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Competitors


When the viral bubble bursts, will it take out BuzzFeed?
The Conversation
BuzzFeed is enjoying a media honeymoon. More established outlets are publishing gushing pieces about the success of the site along with newer counterparts like Upworthy, without the normal scrutiny applied to potential threats to their business models. Let me save you the time by pointing out what the national media will soon wake up to. There are two reasons why the hype around BuzzFeed is excessive: its content model is too easily replicable, which means it could easily be knocked off its perch, and secondly it is soon likely to run into problems making money.
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You won't believe Upworthy's new way of measuring audience engagement until you read it
Nieman Journalism Lab
Upworthy wants to be known as the company that shares a massive amount of socially conscious content across the web. What Upworthy is widely known for, however, is perfecting the art of the clickbait, curiosity gap headline. The company denies that they’re the main culprit, and some initial research by The Atlantic’s Robinson Meyer suggests that may be true. But now, they’re taking steps toward measuring their performance through something deeper than clicks.
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Facebook's Paper app shows all news is not created equal
Forbes
There’s a great English expression that captures Facebook’s new philosophy for mobile app development: “Horses for courses.” Instead of trying to make its feature app all things to all people, the company is offering a range of products meant to satisfy different use cases and serve different demographics — most recently its new Paper app.
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How social media platforms are expanding the reach of newspapers
NAA
Social media has replaced the water cooler conversation. For newspapers, this is a good thing. The reach of newspaper content has grown in the digital era, as social media makes it as easy as the click of mouse — or a thumb, on your smartphone.

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Now online: Full list of sessions and speakers for NAA mediaXchange
NAA
This year’s conference features more than 50 speakers, composed of industry executives from newspapers, advertising, marketing, social media and digital media. The sessions will cover critical topics such as native advertising, the impact of mobile on news media and how to effectively use big data.

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The buzz is building for NAA mediaXchange 2014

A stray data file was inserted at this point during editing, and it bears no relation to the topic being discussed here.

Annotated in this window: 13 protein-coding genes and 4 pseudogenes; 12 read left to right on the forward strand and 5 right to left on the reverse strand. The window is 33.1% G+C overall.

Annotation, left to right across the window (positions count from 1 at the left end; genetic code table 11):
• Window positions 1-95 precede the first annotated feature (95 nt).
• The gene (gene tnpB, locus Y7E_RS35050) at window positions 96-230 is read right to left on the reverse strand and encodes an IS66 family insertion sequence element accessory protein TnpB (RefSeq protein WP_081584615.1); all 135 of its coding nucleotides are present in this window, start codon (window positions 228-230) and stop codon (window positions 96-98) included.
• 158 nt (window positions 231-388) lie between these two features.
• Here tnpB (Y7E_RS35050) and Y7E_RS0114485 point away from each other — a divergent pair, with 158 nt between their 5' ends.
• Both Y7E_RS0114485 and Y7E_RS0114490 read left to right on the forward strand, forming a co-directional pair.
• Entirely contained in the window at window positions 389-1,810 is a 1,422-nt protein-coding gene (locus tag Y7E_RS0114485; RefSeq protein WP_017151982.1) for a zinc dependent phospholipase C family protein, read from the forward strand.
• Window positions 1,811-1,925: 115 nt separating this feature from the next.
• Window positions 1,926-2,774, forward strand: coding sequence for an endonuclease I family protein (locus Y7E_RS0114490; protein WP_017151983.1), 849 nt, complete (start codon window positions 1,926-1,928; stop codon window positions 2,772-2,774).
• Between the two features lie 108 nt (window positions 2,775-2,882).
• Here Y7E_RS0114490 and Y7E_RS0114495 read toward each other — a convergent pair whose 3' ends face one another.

NAA
It’s hard to believe that NAA mediaXchange is right around the corner. In a little over a month, the largest gathering of industry executives in North America will descend on Denver for a conference that we envision will kickstart another banner year for the industry.

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Digital


Should The Washington Post, The New York Times and other top publishers pool their video in a consortium?
Nieman Journalism Lab
Interested in the business of high-quality Web video? There’s a lot of good stuff from Washington Post video GM Steven Schiffman in this Beet.TV interview about the Post’s broad-strokes strategy for the business side of video. But maybe the most interesting piece is an idea Schiffman keeps coming back to: For video to be a really significant business for someone like the Post, the key missing ingredient is scale, both in number of videos produced and in number of viewers watching them.
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The term 'digital magazines' may seem kind of dumb, but First Look Media's approach is not
GigaOM
Some of the new-media digirati have been having fun at the expense of First Look Media founder Pierre Omidyar, because the new company persists in describing its new family of media sites — including the just-launched Intercept from Glenn Greenwald — as “digital magazines.” Not only does the idea of a magazine seem almost antiquated by now, but most of the examples of the digital version are bloated proprietary apps from old-media standards like Vanity Fair and Time.
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As the line between platform and publisher continues to blur, who wins and who loses?
GigaOM
As publishing tools have become cheaper and more distributed, many have benefited from this ongoing democratization of distribution — whether it’s Twitter users posting newsworthy updates from war zones, or would-be authors publishing their thoughts on Medium. That’s the power of a platform that allows anyone to publish. It’s when the line blurs between platform and publisher that things start to get tricky, not just for writers but for readers as well.
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TRENDING ARTICLES
Missed last week's issue? See which articles your colleagues read most.

    The buzz is building for NAA mediaXchange 2014 (NAA)
Now online: Full list of sessions and speakers for NAA mediaXchange (NAA)
My personal paywall No. 1: The Coloradoan is more than a news patch (Forbes)
FTW: How USA Today mastered viral sports content (Digiday)
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NAA Updates